Just as he is an unsung father of rock & roll, Ike Turner was the secret weapon of Sam Phillips 'Sun Records blues roster. As an A&R man/producer, he was behind great records by the likes of Howlin 'Wolf and Little Milton, among others, and he played guitar or piano (the latter was initially his main instrument) on the sessions of numerous others. Plus, his crack R&B band the Kings of Rhythm made many records, usually released under the name of his lead singer at the time, that were as hard-edged and funky as anything being released by anyone. This marauding band could be awfully derivative, basing several songs on a then-current hit like Guitar Slim's "The Things That I Used to Do," but they played with such gutbucket power and conviction that they always commanded the material just the same.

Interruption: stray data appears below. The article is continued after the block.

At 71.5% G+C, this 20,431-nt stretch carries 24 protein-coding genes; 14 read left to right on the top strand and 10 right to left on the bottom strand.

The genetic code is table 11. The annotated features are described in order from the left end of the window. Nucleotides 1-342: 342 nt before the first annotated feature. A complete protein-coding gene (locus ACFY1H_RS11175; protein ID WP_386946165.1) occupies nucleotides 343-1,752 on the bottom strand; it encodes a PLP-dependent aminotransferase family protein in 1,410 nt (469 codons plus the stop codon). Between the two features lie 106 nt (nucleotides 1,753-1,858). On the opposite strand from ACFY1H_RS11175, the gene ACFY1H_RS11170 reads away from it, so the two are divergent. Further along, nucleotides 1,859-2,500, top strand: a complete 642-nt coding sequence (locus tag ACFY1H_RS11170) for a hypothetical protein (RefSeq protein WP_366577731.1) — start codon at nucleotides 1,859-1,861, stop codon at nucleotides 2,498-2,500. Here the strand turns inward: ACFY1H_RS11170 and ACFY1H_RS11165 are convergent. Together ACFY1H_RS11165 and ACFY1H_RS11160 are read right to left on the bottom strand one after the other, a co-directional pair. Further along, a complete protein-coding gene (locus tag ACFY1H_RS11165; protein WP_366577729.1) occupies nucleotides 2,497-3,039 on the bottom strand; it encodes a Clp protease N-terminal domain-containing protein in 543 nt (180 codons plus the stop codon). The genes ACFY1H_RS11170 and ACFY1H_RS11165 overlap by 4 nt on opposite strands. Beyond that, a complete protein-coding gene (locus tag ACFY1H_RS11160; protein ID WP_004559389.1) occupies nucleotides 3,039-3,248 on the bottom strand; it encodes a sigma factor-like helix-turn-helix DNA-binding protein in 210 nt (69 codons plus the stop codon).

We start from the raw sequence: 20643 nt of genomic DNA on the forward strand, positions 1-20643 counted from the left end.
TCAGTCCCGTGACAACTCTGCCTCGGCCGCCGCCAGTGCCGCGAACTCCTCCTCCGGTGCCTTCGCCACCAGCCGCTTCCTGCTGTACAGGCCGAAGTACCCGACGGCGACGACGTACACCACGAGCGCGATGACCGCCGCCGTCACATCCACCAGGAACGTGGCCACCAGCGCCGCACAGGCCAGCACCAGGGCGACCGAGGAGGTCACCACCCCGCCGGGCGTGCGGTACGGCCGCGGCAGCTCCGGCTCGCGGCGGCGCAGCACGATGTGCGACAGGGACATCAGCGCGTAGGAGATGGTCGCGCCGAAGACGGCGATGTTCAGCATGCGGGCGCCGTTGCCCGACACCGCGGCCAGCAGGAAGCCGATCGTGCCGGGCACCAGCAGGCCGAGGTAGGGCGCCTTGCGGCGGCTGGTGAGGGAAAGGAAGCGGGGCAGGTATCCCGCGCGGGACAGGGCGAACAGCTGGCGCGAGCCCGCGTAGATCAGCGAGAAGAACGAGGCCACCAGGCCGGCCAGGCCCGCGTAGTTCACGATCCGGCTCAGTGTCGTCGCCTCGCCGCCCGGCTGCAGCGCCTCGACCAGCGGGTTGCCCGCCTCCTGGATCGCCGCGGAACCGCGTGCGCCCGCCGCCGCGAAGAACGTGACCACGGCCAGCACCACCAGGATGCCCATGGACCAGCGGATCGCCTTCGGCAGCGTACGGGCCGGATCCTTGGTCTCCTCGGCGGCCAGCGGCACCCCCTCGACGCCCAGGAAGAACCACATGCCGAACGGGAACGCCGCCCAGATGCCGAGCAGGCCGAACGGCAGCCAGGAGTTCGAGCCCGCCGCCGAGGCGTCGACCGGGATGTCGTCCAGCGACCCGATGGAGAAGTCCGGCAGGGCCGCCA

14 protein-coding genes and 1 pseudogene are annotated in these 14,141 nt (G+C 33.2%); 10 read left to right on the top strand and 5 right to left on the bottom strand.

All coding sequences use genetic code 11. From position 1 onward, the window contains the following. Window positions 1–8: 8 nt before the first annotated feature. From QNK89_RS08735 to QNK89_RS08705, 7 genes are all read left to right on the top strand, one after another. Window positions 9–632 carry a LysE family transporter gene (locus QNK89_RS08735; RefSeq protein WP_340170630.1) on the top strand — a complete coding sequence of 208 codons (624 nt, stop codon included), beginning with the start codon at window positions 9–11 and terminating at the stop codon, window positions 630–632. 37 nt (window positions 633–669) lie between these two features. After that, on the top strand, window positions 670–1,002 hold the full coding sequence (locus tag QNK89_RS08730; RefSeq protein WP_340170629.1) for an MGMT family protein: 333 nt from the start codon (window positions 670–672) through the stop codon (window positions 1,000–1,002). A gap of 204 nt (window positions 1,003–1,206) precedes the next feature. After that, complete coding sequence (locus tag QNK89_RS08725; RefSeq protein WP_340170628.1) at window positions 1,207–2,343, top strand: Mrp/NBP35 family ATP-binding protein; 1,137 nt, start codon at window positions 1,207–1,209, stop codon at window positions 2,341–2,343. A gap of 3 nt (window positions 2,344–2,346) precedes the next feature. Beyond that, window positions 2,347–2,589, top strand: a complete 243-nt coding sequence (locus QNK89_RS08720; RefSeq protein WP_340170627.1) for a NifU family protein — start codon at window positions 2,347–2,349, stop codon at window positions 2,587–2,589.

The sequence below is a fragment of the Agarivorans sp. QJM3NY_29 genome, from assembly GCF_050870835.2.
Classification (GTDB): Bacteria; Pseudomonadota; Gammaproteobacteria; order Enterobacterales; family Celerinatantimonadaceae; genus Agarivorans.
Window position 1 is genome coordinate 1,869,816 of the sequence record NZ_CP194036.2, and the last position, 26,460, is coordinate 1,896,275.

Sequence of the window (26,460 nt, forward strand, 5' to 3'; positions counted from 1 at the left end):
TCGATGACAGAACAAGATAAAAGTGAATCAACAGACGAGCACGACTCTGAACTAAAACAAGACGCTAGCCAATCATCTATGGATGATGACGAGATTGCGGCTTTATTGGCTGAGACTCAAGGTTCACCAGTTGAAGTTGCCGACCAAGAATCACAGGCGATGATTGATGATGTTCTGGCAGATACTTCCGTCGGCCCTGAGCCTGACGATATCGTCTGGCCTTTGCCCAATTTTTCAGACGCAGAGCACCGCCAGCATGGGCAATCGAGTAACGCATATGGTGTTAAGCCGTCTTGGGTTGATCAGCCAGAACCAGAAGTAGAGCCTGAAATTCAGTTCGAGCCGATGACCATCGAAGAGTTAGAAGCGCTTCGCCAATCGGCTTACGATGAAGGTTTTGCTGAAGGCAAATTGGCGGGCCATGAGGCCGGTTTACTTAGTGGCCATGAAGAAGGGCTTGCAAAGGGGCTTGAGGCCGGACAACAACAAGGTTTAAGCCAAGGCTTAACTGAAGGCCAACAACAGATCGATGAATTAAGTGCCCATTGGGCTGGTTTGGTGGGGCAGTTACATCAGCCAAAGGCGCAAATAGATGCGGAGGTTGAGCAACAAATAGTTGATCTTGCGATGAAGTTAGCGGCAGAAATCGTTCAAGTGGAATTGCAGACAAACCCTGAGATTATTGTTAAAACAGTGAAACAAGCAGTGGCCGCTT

Bonnie Turner, Ike's girlfriend and then his wife, is featured on several tracks, the most curious being her duet on the tempo-shifting "Way Down in the Congo" with Ike's tenor sax fiend Raymond Hill (Ike himself is usually mistakenly identified as the vocalist here). Hill absolutely burns on his instrumental "The Snuggle," alternating between late-night swooning and relentless pounding. Ike's darting, stinging guitar drives home two diametrically opposed Johnny O'Neal tracks. Before he struck out on his own with "Red Hot" and other Sun singles under his own name, Billy Emerson took a brief turn in the piano chair of Ike's band. His "No Teasing Around" is one of those tracks on which Ike demonstrates his pioneering mastery of the tremolo bar — his vicious whammy-bar work on "How Long Will It Last" hurts so good, and Turner's compact, rhythm-rocking intro to "I'm Gonna Forget About You Baby" evolved into one of his signature licks.
Some of this stuff falls flat (especially the Bonnie tracks), but most leave no doubt that Ike Turner was one of the great guitarists and bandleaders of the era.